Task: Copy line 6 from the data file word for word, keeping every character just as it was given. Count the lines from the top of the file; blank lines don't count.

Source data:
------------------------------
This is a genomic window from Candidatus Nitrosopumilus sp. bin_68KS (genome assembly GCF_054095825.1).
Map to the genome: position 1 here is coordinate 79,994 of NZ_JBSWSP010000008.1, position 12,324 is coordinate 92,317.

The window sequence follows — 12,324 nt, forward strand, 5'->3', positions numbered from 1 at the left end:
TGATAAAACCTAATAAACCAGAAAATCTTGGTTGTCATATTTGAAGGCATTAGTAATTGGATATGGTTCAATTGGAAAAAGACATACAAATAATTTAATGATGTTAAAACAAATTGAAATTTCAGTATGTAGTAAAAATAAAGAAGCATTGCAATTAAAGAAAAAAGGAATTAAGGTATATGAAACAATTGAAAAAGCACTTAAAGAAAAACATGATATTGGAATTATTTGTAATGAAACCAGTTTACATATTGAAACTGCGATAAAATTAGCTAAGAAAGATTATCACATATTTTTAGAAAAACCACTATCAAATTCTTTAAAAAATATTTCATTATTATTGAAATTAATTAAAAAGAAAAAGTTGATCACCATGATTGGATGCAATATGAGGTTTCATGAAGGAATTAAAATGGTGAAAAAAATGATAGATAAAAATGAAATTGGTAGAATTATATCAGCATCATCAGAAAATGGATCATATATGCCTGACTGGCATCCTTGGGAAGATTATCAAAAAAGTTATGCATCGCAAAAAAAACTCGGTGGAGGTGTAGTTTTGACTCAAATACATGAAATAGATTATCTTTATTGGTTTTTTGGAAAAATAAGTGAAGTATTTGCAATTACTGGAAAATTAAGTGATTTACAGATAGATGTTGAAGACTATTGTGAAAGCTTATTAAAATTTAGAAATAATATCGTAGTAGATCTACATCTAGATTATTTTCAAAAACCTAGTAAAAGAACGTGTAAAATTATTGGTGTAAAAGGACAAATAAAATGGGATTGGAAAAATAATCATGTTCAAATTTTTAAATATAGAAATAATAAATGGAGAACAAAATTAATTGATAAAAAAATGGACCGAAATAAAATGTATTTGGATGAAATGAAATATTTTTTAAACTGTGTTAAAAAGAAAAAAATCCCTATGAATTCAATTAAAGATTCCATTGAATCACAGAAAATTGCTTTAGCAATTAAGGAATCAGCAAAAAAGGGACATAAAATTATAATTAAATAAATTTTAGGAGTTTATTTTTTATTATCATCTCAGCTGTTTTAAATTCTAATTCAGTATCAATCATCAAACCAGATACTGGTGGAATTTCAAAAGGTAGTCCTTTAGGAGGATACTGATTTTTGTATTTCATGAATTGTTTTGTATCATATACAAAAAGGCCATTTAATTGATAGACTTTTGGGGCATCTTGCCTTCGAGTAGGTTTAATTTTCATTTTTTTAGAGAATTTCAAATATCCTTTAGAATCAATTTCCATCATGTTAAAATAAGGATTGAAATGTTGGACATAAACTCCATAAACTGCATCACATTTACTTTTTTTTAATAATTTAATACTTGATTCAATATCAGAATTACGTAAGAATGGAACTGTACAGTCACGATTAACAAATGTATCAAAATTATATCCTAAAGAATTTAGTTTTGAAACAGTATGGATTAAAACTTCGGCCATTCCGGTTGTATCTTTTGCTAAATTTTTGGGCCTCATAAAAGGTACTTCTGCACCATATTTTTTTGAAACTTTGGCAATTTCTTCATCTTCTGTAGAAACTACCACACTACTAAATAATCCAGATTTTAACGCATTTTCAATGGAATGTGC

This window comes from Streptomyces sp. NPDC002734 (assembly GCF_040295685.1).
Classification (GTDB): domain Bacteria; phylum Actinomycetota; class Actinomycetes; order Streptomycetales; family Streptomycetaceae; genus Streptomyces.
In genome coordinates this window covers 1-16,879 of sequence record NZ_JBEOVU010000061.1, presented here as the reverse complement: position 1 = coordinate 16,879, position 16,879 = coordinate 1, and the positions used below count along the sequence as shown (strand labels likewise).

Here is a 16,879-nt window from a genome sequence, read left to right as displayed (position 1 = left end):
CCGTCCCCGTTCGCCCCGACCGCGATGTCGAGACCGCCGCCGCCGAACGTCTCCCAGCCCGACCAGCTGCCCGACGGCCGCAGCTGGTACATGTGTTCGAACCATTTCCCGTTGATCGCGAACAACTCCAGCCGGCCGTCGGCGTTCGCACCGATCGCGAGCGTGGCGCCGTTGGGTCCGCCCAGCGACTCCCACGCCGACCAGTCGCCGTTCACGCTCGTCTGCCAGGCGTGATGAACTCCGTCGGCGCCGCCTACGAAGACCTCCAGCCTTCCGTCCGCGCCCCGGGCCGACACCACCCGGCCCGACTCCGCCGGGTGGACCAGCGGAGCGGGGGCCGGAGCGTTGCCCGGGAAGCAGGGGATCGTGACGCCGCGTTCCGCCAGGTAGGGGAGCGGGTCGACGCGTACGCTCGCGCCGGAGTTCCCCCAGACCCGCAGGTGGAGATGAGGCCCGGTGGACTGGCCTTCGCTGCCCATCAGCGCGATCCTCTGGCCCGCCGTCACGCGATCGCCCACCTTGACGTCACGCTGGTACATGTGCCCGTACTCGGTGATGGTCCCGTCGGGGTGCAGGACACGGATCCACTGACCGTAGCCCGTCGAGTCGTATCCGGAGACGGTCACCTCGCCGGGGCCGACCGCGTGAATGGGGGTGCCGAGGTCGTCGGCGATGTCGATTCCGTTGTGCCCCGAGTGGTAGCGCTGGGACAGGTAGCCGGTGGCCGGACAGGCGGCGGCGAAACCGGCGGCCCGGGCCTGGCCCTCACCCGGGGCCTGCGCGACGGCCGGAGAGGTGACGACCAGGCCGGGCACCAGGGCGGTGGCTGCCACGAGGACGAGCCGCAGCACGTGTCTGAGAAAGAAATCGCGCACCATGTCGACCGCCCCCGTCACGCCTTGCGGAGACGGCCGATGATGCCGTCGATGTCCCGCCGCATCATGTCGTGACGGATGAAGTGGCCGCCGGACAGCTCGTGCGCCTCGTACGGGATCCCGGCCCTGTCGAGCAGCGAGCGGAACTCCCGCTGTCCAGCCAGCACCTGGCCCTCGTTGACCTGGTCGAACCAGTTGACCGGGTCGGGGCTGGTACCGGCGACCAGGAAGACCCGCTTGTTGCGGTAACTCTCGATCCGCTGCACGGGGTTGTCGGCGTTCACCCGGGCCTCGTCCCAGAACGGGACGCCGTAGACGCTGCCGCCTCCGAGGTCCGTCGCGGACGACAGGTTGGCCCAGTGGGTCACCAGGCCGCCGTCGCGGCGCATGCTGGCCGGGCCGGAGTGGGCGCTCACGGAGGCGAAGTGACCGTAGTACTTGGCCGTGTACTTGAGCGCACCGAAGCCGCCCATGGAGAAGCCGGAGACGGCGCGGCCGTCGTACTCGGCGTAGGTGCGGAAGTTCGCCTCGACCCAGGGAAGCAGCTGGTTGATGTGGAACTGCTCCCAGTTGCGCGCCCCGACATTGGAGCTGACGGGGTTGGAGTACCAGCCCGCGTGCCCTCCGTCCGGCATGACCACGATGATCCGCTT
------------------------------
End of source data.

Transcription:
Classification (GTDB): domain Bacteria; phylum Actinomycetota; class Actinomycetes; order Streptomycetales; family Streptomycetaceae; genus Streptomyces.